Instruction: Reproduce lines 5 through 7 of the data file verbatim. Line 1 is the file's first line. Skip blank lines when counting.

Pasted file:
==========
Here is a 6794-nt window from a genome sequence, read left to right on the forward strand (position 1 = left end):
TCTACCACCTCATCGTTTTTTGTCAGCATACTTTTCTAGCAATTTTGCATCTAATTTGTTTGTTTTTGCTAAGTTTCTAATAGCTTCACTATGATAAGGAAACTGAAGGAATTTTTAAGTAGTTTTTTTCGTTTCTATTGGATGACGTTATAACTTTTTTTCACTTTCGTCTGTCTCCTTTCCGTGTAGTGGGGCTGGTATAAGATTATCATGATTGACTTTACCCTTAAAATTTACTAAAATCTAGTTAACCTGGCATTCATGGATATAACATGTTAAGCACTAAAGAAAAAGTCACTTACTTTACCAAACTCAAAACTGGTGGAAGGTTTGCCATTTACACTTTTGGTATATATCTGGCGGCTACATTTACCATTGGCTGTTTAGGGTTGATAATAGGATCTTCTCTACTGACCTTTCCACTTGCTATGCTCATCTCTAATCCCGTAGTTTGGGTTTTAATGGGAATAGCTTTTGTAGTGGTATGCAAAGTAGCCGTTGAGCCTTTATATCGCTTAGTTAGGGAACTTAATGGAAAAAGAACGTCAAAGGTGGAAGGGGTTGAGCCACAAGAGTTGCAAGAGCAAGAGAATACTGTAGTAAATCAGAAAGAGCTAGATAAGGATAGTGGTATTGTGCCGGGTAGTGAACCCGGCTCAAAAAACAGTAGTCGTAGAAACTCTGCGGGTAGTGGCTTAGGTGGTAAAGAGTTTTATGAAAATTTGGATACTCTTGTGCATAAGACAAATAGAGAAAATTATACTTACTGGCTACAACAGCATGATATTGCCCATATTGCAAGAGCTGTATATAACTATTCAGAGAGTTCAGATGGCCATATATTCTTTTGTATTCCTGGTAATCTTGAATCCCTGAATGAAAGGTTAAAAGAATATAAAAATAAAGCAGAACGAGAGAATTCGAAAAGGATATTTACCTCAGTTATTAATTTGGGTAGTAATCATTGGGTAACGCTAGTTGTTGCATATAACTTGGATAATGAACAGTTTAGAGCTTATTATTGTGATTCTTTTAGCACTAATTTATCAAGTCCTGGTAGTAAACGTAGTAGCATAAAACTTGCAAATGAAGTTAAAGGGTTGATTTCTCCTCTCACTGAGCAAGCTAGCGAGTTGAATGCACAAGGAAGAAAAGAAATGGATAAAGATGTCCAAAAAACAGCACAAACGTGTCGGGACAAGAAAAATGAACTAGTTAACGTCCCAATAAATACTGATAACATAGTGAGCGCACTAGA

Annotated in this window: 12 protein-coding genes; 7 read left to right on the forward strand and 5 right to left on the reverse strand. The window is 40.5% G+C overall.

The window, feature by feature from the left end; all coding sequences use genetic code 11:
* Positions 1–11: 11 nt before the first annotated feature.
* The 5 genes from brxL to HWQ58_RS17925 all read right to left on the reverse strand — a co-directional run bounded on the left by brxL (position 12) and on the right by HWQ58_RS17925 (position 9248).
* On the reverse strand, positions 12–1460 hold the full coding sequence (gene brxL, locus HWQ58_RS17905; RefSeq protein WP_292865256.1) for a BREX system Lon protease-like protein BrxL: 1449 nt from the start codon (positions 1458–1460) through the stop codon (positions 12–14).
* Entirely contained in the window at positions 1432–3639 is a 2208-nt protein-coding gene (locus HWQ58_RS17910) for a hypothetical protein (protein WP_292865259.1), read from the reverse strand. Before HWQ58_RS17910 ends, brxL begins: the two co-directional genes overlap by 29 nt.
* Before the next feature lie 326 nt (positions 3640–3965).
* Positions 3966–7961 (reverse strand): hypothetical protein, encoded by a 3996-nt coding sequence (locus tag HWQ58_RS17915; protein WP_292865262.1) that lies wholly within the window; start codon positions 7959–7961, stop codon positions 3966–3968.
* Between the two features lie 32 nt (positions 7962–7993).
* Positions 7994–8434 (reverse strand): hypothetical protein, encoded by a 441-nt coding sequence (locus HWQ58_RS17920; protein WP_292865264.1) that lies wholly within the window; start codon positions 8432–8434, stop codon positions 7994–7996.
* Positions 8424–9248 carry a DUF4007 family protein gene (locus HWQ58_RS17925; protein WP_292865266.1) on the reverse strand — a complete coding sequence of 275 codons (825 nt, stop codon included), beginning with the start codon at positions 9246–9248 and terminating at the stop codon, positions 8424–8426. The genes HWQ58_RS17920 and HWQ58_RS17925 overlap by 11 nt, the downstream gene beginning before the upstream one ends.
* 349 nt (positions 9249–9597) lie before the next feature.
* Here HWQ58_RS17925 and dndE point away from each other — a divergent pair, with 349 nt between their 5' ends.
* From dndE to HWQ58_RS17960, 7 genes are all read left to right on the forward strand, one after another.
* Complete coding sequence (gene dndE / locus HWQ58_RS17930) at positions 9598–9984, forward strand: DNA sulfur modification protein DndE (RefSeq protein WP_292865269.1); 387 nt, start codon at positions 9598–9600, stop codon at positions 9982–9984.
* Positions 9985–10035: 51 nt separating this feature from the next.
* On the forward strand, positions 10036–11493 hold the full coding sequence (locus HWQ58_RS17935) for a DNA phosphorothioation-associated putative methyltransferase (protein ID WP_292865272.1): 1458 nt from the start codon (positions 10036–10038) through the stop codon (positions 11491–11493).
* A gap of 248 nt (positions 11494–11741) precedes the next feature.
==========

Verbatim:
* Positions 1–11: 11 nt before the first annotated feature.
* The 5 genes from brxL to HWQ58_RS17925 all read right to left on the reverse strand — a co-directional run bounded on the left by brxL (position 12) and on the right by HWQ58_RS17925 (position 9248).
* On the reverse strand, positions 12–1460 hold the full coding sequence (gene brxL, locus HWQ58_RS17905; RefSeq protein WP_292865256.1) for a BREX system Lon protease-like protein BrxL: 1449 nt from the start codon (positions 1458–1460) through the stop codon (positions 12–14).